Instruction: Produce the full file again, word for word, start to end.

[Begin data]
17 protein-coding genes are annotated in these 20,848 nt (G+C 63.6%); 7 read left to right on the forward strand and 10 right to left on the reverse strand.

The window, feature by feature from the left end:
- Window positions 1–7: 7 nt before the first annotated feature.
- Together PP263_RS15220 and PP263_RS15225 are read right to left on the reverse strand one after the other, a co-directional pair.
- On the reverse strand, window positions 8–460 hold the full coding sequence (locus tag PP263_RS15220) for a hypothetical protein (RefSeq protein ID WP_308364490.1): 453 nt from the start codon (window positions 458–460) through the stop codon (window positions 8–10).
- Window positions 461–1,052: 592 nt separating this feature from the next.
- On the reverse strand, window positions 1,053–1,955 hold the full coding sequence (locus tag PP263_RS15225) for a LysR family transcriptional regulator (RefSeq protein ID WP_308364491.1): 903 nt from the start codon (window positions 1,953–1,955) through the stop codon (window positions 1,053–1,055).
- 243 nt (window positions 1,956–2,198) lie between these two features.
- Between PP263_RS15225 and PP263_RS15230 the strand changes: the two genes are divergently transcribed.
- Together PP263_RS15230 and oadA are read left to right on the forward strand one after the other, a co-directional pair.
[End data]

17 protein-coding genes are annotated in these 20,848 nt (G+C 63.6%); 7 read left to right on the forward strand and 10 right to left on the reverse strand.

The window, feature by feature from the left end:
- Window positions 1–7: 7 nt before the first annotated feature.
- Together PP263_RS15220 and PP263_RS15225 are read right to left on the reverse strand one after the other, a co-directional pair.
- On the reverse strand, window positions 8–460 hold the full coding sequence (locus tag PP263_RS15220) for a hypothetical protein (RefSeq protein ID WP_308364490.1): 453 nt from the start codon (window positions 458–460) through the stop codon (window positions 8–10).
- Window positions 461–1,052: 592 nt separating this feature from the next.
- On the reverse strand, window positions 1,053–1,955 hold the full coding sequence (locus tag PP263_RS15225) for a LysR family transcriptional regulator (RefSeq protein ID WP_308364491.1): 903 nt from the start codon (window positions 1,953–1,955) through the stop codon (window positions 1,053–1,055).
- 243 nt (window positions 1,956–2,198) lie between these two features.
- Between PP263_RS15225 and PP263_RS15230 the strand changes: the two genes are divergently transcribed.
- Together PP263_RS15230 and oadA are read left to right on the forward strand one after the other, a co-directional pair.